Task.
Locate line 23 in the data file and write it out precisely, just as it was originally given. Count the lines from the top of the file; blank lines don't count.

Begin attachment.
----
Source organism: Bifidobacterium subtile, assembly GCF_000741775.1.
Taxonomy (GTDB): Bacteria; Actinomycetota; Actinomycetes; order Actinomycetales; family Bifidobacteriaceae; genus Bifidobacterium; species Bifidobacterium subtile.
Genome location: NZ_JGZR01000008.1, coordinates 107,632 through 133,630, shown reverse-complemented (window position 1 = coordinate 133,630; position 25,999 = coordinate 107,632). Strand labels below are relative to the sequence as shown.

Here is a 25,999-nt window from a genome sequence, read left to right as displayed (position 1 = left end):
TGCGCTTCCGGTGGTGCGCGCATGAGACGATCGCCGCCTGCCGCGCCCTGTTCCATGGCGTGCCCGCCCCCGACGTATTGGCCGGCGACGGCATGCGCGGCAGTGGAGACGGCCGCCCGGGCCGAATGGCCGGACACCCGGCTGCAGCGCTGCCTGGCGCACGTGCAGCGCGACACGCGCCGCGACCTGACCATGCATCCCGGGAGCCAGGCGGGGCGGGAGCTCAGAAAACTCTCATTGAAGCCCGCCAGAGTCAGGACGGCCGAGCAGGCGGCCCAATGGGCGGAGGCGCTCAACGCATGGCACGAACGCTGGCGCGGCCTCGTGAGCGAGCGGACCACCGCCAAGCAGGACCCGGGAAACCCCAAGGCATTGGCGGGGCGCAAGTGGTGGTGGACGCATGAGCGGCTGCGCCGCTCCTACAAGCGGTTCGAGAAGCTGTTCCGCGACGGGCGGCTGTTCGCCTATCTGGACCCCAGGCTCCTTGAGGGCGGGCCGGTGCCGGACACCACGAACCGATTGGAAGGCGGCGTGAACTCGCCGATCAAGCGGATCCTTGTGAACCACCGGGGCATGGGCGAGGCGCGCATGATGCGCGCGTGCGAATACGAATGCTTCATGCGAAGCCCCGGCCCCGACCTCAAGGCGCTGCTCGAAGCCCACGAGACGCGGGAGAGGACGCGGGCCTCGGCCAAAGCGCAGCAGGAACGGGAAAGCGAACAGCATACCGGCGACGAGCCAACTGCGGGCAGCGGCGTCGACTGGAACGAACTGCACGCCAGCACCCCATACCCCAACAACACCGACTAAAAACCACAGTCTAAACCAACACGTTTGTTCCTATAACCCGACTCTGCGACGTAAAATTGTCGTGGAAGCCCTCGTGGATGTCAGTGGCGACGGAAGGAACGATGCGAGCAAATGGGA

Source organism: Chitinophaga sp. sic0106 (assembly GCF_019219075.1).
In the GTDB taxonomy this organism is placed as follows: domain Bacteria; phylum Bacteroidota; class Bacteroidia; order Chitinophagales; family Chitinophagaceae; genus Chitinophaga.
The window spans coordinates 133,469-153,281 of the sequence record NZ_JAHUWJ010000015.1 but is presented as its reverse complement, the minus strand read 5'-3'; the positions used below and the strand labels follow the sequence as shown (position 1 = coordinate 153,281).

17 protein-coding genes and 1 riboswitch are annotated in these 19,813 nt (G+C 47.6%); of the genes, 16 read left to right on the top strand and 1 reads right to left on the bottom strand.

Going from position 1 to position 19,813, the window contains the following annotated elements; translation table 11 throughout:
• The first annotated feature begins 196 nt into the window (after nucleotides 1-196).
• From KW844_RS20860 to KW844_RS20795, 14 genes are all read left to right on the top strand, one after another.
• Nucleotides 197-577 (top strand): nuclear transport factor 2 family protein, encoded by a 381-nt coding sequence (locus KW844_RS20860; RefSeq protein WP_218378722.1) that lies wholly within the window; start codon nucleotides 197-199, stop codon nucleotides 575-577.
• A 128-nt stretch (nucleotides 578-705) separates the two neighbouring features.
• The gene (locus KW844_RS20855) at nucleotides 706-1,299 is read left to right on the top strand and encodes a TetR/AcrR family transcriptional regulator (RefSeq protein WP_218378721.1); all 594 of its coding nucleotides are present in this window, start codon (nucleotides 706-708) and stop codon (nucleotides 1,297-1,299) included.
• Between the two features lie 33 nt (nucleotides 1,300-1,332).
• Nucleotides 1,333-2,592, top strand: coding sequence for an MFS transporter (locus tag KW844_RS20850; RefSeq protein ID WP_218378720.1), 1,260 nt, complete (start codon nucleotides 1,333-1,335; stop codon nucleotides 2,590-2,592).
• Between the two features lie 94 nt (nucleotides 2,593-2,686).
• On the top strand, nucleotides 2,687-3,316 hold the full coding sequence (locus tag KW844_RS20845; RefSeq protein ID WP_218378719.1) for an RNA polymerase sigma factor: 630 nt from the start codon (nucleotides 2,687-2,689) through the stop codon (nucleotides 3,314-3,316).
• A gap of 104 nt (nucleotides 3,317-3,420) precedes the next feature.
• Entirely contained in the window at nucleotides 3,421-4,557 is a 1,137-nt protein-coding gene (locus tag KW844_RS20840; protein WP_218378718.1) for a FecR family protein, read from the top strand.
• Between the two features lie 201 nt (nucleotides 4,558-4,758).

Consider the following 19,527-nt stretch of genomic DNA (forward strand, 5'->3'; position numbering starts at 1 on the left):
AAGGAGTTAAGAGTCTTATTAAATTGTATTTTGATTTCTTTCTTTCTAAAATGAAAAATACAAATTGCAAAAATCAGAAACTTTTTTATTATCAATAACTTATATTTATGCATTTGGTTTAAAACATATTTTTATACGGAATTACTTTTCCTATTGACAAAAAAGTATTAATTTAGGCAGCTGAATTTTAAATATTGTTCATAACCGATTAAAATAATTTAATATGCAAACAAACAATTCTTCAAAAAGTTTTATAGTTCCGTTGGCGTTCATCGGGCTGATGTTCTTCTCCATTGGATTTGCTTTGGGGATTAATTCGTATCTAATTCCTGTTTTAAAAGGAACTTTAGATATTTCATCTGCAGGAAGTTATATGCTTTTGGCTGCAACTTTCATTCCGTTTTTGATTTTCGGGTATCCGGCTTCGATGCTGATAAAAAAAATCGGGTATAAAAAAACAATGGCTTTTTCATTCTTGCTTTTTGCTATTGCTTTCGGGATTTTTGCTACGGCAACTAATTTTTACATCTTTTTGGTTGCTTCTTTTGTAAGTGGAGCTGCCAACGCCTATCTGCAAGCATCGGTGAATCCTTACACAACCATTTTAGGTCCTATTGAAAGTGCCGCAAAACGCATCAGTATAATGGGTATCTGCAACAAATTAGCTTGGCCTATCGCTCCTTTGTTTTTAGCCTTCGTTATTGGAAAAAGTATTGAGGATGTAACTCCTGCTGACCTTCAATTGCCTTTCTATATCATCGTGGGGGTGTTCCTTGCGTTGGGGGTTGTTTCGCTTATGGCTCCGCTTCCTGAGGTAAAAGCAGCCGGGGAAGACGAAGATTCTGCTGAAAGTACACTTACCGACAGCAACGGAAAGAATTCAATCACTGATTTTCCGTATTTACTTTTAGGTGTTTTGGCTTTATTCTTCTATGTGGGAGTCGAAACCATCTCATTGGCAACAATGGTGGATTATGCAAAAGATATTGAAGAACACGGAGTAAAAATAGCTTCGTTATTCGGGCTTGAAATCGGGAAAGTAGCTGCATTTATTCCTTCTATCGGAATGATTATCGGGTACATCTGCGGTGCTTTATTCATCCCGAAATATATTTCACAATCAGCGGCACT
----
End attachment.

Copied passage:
Consider the following 19,527-nt stretch of genomic DNA (forward strand, 5'->3'; position numbering starts at 1 on the left):